Former schoolmates having babies were Finn Andrews' inspiration for this elegant, optimistic piece of chamber pop from the second Veils album Nux Vomica (named for the poison tree which produces strychnine and a homeopathic remedy). The delightfully wry video finds the band's performance in a pink-swathed set invaded by crawling babies and toddlers. The song celebrates a single mother's right to raise her child; the band's interactions with the babies suggests they'll be content to keep the next generation at arm's length for quite some time.
This Spotlight collection celebrates women and feminism in New Zealand - the country that was the first in the world to give women the vote. We shine the light on NZ wahine toa: suffrage pioneers, front-running politicans, educators, unionists, writers, musicians, mothers, and feminist warriors; ...
On Prince William’s first Royal Tour downunder his encounter with a native buzzy bee attracted worldwide press attention. This Spotlight collection is a drive-by of past Royal Tours to the south Commonwealth. It features the Queen Mother, the Queen, Prince Charles, Princess Diana, the baby Prince...
In the pre-Flying Nun era, Mother Goose was the most successful band to emerge from Dunedin. Their mad-cap image and on-stage antics blended mid-1970s rock'n'roll theatricality with a nursery sensibility built around characters that included a sailor, a bumble-bee, a ballerina and a nappy-clad baby. Their biggest hit, the novelty song 'Baked Beans', threatened to overwhelm their more serious music and a career which ran to three albums, extensive touring in Australia and the USA and an APRA Silver Scroll for their 1981 single 'I Can't Sing Very Well'.
Brian Brake is regarded as New Zealand's most successful international photographer. But before heading overseas to work for photo agency Magnum and snapping iconic shots of Picasso and the Monsoon series for Life magazine, he was also an accomplished composer of moving images. He shot or directed many classic films for the NFU, including NZ's first Oscar-nominated film.
This collection celebrates Kiwi comedy on TV: the caricatures, piss-takes, and sitcoms that have cracked us up, and pulled the wool over our eyes for over five decades. From turkeys in gumboots and Fred Dagg, to Billy T, bro'Town and Jaquie Brown. As Diana Wichtel reflects, watching the evolution of native telly laughs is, "a rich and ridiculous, if often painful, pleasure."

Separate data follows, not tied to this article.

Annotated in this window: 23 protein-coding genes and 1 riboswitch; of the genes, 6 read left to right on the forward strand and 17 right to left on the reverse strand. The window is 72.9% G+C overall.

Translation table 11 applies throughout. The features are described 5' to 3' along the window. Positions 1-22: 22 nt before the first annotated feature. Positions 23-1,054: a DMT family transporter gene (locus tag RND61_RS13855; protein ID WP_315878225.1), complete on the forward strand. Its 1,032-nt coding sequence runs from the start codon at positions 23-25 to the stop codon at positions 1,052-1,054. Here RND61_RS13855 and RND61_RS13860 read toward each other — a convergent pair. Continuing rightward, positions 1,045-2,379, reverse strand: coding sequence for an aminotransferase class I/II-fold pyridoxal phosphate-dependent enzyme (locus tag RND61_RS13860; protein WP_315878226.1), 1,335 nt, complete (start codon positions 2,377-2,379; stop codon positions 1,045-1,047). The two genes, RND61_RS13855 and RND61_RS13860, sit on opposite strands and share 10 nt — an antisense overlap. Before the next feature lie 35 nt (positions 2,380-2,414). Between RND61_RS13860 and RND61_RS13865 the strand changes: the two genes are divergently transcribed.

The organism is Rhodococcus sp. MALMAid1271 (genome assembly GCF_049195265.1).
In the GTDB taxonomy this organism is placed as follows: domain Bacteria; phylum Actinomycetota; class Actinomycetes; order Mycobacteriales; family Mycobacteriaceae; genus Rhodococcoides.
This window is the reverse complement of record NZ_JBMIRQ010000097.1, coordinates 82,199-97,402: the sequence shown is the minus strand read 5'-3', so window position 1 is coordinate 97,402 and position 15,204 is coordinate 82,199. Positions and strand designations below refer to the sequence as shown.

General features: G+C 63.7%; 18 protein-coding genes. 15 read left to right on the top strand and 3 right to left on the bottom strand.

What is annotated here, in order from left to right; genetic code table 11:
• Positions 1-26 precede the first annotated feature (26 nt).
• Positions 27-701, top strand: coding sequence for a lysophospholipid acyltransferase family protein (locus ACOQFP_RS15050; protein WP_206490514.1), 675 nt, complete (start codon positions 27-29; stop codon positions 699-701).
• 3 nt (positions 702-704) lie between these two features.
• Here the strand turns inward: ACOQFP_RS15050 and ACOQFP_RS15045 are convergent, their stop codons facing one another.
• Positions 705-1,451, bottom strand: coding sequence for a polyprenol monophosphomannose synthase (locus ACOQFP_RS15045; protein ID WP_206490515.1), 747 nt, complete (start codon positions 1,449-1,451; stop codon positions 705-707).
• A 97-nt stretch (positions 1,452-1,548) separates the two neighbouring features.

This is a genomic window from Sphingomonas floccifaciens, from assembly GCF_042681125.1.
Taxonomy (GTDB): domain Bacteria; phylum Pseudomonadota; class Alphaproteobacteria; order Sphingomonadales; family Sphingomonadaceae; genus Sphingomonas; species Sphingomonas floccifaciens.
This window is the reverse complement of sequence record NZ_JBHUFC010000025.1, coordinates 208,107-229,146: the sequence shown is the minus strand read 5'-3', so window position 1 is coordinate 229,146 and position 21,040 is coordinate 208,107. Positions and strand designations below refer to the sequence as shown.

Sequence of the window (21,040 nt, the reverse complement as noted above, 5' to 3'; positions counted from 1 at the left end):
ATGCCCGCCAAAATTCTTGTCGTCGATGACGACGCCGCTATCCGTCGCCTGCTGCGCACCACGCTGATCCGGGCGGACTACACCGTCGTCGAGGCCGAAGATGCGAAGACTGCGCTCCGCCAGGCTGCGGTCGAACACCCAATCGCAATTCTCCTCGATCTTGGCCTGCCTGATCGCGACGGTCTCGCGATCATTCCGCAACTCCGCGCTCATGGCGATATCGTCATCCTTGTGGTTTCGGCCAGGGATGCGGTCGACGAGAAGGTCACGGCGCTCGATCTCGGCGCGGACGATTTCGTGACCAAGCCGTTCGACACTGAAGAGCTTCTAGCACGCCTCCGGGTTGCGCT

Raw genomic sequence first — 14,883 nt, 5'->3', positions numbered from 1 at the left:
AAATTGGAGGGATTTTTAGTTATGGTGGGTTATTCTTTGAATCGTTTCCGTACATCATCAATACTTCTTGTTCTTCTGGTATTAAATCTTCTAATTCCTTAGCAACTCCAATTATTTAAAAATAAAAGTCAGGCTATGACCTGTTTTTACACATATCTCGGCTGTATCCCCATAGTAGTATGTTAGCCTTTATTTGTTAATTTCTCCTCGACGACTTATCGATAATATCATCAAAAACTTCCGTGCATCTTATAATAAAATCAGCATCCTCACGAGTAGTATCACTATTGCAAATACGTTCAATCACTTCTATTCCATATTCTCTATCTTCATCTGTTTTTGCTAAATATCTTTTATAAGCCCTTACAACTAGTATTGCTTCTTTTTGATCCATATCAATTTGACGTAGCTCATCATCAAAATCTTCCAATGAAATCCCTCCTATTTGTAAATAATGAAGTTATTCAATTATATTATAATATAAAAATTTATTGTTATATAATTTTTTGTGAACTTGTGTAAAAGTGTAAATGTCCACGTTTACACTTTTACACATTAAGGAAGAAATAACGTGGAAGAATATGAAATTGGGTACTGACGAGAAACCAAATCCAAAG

In the beginning — of both movies and books — is the word. Many classic Kiwi films and television dramas have come from books (Sleeping Dogs, Whale Rider); and many writers have found new readers, through being celebrated and adapted on screen. This collection showcases Kiwi books and authors on screen. Plus check out booklover Finlay Macdonald's backgrounder.
This collection celebrates more of the legendary TV moments that Kiwis gawked at, chortled with, and choked on our tea over. In the collection primer Paul (Eating Media Lunch) Casserly chews on rapper Redhead Kingpin’s equine advice to 3:45 LIVE! and mo’ memorable moments: from a NSFW Angela D'Audney to screen folk heroes Colin McKenzie and the Ingham twins.
On 8 June 1987 Nuclear-free NZ became law. This collection honours the principles and people behind the policy. Norman Kirk: "Should I take the view that because they'll react against us that we shouldn't stand up for ourselves? I don't think New Zealand's a doormat. I think we've got rights — we're a small country but we've got equal rights, and we're going to assert them."
Dunedin band Mother Goose scored their biggest hit with this novelty song extolling the previously overlooked romance-promoting qualities of sauced legumes (and won extra marks for avoiding flatulence jokes). The Australian-made video references Queen's pioneering Bohemian Rhapsody clip and features Melbourne trans-sexual drag show performer Renee Scott as the recipient of one of the more bizarre pick-up lines. In his post Mother Goose career, keyboard player Steve Young (the bearded ballerina) directed The Chills' classic Pink Frost music video.